‘Bright Lights’, Starring Carrie Fisher And Debbie Reynolds, Reviewed
Being sick and stuck at home makes you watch a lot of TV, and, between naps, I got to watch ‘Bright Lights’, the new HBO documentary about Debbie Reynolds and Carrie Fisher. One thing is sure, HBO didn’t lose any time to air this movie, just a few days after the passing of these two icons, but, to be fair, Alexis Bloom and Fisher Stevens started filming ‘Bright Lights’ in 2014. So this is not some homage assembled at the last minute, on the contrary, it was Carrie Fisher’s desire to pay tribute to her incredible mother, and it turned to be, very sadly, a double a propos.
The most striking thing in the documentary is obviously the close relationship between the two strong women, they live in the same Hollywood Hills compound and they see each other all the time. During the whole movie, Carrie worries a lot about her mother’s declining health, who is nevertheless still performing in Las Vegas. After seeing ‘Bright Lights’, it is very easy to understand why Debbie felt completely lost after Carrie’s sudden death and didn’t survive another day.
The movie is a love story, a complicated one, simply because life is complicated, because one day, a very famous father can leave America’s sweetheart with his two very young children for Cleopatra, because mental illness and drugs (sometimes provided by the same father) were part of the special gifts for this Hollywood princess.
‘Bright Lights’ is a very intimate film, it feels like a raw and unscripted reality show, you really enter Fisher and Reynolds’ routine, and one sure is certain, humor and songs were always part of their daily routine. These two are entertainers at heart, they are hilarious in any circumstance, even if life has been battling them harshly. They are both survivors, Debbie Reynolds had an amazing career – the film ends with her receiving a Lifetime Achievement in the Arts Award – but several disastrous relationships, her second husband businessman Harry Karl was a gambler who dilapidated her money and was seeing hookers. However Debbie at 82, is still wearing lamé outfits and still singing in front of an aging audience in a Nevada casino. She is entertainment, she is show business till the end.
Carrie Fisher, who has been very outspoken about her manic-depressive condition, constantly jokes about it like about everything else in her life, even though her mental illness is in plain view at some points of the movie. She was just a lot of fun to be around, ‘Carrie, at 2, was more interesting that anyone I had ever know,’ says her ex-babysitter, although it was certainly not easy to be in her skin. She is probably the most honest person around, the funniest too, ‘I think I am was funnier than Elizabeth Taylor? Anyway that has always been a goal,’ she tells her father while visiting him at the end of his life. She cared for him during his last months despite him being this absent father, ‘I had to shoot me in the leg for him to give me a call’, explains Todd when remembering a gun accident.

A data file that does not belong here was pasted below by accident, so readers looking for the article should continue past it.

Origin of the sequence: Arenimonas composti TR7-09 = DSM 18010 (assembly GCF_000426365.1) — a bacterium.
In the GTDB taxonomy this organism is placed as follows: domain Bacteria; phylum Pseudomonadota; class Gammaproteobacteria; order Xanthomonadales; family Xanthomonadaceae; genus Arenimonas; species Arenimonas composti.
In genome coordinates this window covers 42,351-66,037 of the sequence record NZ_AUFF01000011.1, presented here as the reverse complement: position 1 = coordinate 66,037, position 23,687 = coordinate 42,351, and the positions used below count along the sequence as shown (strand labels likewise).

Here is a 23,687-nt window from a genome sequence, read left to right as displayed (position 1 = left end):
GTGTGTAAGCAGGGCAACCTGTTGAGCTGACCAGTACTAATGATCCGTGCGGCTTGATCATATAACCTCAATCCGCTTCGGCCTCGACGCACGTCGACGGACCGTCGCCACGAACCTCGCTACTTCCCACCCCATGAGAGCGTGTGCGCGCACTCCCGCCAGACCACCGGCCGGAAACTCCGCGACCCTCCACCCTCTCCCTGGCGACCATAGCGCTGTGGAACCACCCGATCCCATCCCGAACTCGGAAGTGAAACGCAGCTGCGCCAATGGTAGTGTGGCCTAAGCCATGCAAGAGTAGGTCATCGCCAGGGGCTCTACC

Todd is Carrie’s brother, the sort of narrator in the movie, the balance in the middle of this chaotic love affair between these two over-the-top characters who live in total synch, as they often break out together into spontaneous songs.
At the end, it’s also a movie about aging, and stars like Debbie are the worst at aging ‘Age is horrible for all of us, but she falls from a greater height,’ says Fisher of her mother. A scene with Debbie’s face bruised due to a fall is particularly touching and sad, although Debbie thinks it is not a reason to cancel any of her engagements, such as an auction of her movie memorabilia.
Whereas Carrie always worries about her mother’s health, helping her to pack for a show in Connecticut, ‘I tried to stop her but It’s like throwing yourself in front of ….Tsu-mommy’, she ironically ended up dying first. With all her wackiness, Carrie Fisher appears like this very attaching character whose favorite position is lying on a bed with her favorite drugs, coca-cola (to her trainer’s disapproval) and cigarettes, but she also turns to be a very caring person, taking care of her aging parents, and being always very generous with people around, like fans at a Star Wars con.
‘Bright Lights’ is a vibrant and moving film, examining the unique relationship between these two Hollywood eccentric royalties, it alternates between recent footages and archives, but it never feels exploitative, even though it premiered on HBO just 10 days after their deaths. As a matter of fact, both women saw the films before their deaths and approved it. It may not be the best film to watch when you are stuck in bed with fever, but it will simply makes you even more teary-eyed. And you also get to see Carrie singing ‘Bridge over Troubled Water’ at 15, years before she met Paul Simon.